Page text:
With over 18 million people, Mumbai is the largest city in India.
India has the second highest population among the countries of the world, with more than 1.2 billion inhabitants. As of 2011, the country had 27 cities with populations exceeding one million. These cities comprise about 43% of the country’s urban population. This list describes the ten most populated cities in India.
10. Jaipur – 3.1 million people
Jaipur city is the largest city in Rajasthan state and its capital as well. It is built on 187.12 sq mi of land, and it is home to 3.1 million people. It is the tenth most populated city in the country. Jaipur is a popular destination for tourists not only in India but Asia as a whole. It is part of India’s Golden Triangle along with Delhi and Agra. The city is also called ‘the Pink City.’
Ahmedabad, the 606-year-old walled city in the western Indian state of Gujarat, was named the country’s first UNESCO World Heritage City in July 2017. It is considered a landmark city as it is here that the great Mahatma Gandhi first began India’s struggle for freedom. Its Hindu and Jain temples, as well as Muslim art, have made this city known for its rich architecture and historical significance.
“We have become a national example and we have to make sure we stand by it. People will now show interest in preserving their properties in the old city,” says Debashish Nayak, director of the Centre for Heritage Management at Ahmedabad University.
Ahmedabad in Gujarat on Friday was formally accorded the status of India’s first World Heritage City with UNESCO Director General Irina Bokova handing over the certificate in this regard to Chief Minister Vijay Rupani.
Speaking on the occasion here, Rupani said it was a proud moment for over 6.5 crore people of Gujarat.
He said Prime Minister Narendra Modi did a lot of hard work to get the heritage city tag for Ahmedabad from the United Nations Educational, Scientific and Cultural Organisation (UNESCO).
He accused the earlier government for not trying enough in this matter.
The Chief Minister said Ahmedabad was selected out of 250 cities in the race for the coveted status.
He also thanked the UNESCO and the Culture Ministry.
It is a fact that each year hundreds of sites – from towering castles to ancient ruins to recently discovered tombs – want to earn the badge of being a UNESCO world heritage site. Not only does the umbrella of UNESCO earn them pride, but it also earns them more money in tourist dollars as well as gives that site protection so that it can never be damaged or destroyed. It is not easy to get accepted by UNESCO – there are a number of rules that must be met and strict guidelines for the site when it comes to preservation. But, to most, earning the designation is worth the work.
For 2017, UNESCO has picked 21 new sites to protect, yet some of these sites come with controversy.
India finally got her first World Heritage City and how. On July 8, 2017, the city of Ahmedabad in the state of Gujarat was declared a World Heritage City — making history of sorts. In its hurtle to the top, it beat heritage heavyweights Mumbai and Delhi. But it took one hell of a journey over four years before it got to earn its rightful place.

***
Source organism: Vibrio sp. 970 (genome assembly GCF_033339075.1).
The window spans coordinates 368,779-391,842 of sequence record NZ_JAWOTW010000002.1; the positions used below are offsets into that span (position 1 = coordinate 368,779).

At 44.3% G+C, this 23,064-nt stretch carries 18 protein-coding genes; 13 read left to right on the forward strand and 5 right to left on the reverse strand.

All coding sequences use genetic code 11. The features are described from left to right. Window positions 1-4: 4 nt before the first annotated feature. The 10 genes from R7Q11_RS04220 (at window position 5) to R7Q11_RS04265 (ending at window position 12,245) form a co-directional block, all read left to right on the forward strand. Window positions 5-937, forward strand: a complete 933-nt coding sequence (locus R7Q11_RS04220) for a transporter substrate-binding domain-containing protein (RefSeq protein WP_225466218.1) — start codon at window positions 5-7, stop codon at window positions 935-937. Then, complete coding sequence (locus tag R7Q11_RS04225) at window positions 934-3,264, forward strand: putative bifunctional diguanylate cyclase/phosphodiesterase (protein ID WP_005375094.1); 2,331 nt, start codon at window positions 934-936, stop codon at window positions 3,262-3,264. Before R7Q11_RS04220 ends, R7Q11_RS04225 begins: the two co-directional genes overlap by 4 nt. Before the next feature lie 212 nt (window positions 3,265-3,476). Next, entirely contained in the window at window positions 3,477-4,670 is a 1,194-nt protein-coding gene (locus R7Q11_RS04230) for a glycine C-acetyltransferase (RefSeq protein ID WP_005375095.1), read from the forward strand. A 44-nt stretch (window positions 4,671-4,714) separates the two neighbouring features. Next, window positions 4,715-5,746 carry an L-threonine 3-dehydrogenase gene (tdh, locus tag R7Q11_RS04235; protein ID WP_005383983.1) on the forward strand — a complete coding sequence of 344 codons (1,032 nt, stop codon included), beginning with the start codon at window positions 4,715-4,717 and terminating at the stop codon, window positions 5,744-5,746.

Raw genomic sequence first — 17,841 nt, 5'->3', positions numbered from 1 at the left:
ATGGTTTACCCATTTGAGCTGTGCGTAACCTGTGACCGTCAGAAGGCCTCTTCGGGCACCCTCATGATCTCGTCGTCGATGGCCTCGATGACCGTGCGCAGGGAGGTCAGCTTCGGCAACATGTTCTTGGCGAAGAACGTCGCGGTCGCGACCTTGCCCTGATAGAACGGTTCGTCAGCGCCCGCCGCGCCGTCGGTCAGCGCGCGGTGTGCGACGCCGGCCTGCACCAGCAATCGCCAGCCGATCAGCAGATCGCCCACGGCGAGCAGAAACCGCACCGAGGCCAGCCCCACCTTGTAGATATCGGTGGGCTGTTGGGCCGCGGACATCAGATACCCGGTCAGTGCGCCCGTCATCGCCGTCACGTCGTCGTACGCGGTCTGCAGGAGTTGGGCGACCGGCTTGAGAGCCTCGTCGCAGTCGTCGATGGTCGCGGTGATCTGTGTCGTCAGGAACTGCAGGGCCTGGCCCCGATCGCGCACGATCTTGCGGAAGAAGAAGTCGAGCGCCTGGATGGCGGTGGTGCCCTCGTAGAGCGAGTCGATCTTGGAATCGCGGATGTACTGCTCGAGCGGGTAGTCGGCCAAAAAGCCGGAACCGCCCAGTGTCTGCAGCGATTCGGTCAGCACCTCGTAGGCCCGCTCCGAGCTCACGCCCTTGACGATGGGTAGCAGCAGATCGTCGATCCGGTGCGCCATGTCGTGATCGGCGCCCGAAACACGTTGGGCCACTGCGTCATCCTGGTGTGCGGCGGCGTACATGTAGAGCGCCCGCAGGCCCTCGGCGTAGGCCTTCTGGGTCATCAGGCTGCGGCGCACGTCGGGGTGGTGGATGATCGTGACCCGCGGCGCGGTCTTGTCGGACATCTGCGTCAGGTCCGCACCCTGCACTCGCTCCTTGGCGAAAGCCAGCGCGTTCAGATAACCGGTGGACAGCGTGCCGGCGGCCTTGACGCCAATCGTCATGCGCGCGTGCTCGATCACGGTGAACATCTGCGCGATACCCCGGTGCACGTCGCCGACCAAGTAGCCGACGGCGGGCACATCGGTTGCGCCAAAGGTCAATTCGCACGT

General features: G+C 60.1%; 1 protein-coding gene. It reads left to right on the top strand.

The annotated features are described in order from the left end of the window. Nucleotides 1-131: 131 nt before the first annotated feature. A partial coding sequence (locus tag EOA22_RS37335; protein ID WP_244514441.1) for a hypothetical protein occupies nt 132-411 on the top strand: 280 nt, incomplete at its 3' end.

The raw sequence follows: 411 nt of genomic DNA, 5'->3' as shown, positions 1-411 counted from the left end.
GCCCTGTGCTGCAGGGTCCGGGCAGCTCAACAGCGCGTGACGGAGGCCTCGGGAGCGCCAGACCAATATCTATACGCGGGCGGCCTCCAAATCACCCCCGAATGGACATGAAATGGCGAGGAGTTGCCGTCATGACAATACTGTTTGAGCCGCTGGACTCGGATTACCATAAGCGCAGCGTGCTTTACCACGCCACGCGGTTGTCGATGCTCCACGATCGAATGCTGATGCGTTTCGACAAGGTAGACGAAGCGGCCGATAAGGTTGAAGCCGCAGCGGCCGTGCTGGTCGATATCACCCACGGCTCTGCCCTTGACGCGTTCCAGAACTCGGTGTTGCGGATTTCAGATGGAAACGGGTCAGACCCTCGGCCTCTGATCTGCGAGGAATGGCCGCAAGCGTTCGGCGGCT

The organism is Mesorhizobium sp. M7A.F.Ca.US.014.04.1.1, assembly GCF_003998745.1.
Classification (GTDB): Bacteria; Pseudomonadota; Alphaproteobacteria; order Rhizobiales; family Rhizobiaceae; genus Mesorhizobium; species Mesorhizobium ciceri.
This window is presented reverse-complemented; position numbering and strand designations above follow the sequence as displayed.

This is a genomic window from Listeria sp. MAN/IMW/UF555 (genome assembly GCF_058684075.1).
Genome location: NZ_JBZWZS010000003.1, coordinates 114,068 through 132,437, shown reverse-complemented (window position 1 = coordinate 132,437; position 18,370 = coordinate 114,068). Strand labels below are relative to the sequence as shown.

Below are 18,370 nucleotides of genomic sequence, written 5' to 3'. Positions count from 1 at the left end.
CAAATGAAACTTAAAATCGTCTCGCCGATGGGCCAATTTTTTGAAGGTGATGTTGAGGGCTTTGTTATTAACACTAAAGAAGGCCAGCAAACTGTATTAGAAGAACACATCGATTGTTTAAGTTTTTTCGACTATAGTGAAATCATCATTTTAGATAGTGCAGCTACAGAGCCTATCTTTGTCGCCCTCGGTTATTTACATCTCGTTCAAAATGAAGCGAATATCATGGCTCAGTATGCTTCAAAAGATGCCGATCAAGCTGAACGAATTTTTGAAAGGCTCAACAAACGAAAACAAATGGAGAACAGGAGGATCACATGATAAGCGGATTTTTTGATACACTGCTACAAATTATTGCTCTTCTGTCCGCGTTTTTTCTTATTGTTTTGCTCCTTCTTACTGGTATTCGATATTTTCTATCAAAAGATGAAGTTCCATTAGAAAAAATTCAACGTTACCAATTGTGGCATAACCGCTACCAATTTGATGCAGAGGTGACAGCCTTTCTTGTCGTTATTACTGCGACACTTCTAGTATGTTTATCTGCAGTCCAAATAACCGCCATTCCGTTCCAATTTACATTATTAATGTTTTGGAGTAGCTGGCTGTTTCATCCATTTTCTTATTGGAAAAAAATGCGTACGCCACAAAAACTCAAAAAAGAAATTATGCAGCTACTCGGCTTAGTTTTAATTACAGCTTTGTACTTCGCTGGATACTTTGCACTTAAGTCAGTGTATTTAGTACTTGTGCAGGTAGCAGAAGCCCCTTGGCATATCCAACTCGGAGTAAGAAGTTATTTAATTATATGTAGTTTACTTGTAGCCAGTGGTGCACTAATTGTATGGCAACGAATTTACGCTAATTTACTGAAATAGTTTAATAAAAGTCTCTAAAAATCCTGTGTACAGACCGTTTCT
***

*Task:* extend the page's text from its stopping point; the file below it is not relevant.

In 2013, after months of speculation, the World Heritage Expert Committee established by the Culture Ministry gave a clean chit to the final dossiers of Delhi and Mumbai for UNESCO’s World Heritage Status. The dossiers were dispatched to UNESCO headquarters for a completion check. Once they got the clearance, the ministry would decide which should be India’s official nomination in cultural category to be submitted by January 2014.
Both the cities went into a PR overdrive to push for the coveted status.
Any celebration of Ahmedabad’s heritage as an icon of peace and unity (of Hindu, Muslim and Jain traditions) must be understood in light of the city’s profound anti-Dalit and anti-Muslim violence.
In July 2017, in recognition of its ‘universal value’, Ahmedabad became the first Indian city to be designated a UNESCO World Heritage City. Prime Minister Narendra Modi, Gujarat chief minister Vijay Rupani and citizens alike wasted no time in expressing their pride and joy. The mainstream media has echoed their justification of the syncretic Jain, Islamic and Hindu heritage of the pols (neighbourhoods) in the walled city, as well as the proximate connection to Gandhian politics as accounting for Ahmedabad’s universal value.
Ahmedabad’s inclusion is part of UNESCO’s race to rectify its racism, since a vast majority of UNESCO heritage sites are in Europe.
Described as a pretty mole on earth’s face by a 15th century poet, Ahmedabad is making waves with it’s latest status update.
“Thrilled to announce! Ahmedabad has just been declared India’s first World Heritage city by UNESCO,” tweeted Ruchira Kamboj, India’s permanent representative to the United Nations cultural agency, United Nations Educational, Scientific, Cultural Organisation (UNESCO).
On July 8, 2017, Ahmedabad became the first Indian city to be declared as a World Heritage City. Fifteenth century poet, Ulvi Shiraz described Ahmedabad as a pretty mole on earth’s face. In the 17th century, when European traveller Gemelli Careri came to the city, he compared it to Venice. In the 19th century, travellers Edwin Arnold and Henry George Briggs felt that the city was like a muse for poets and painters.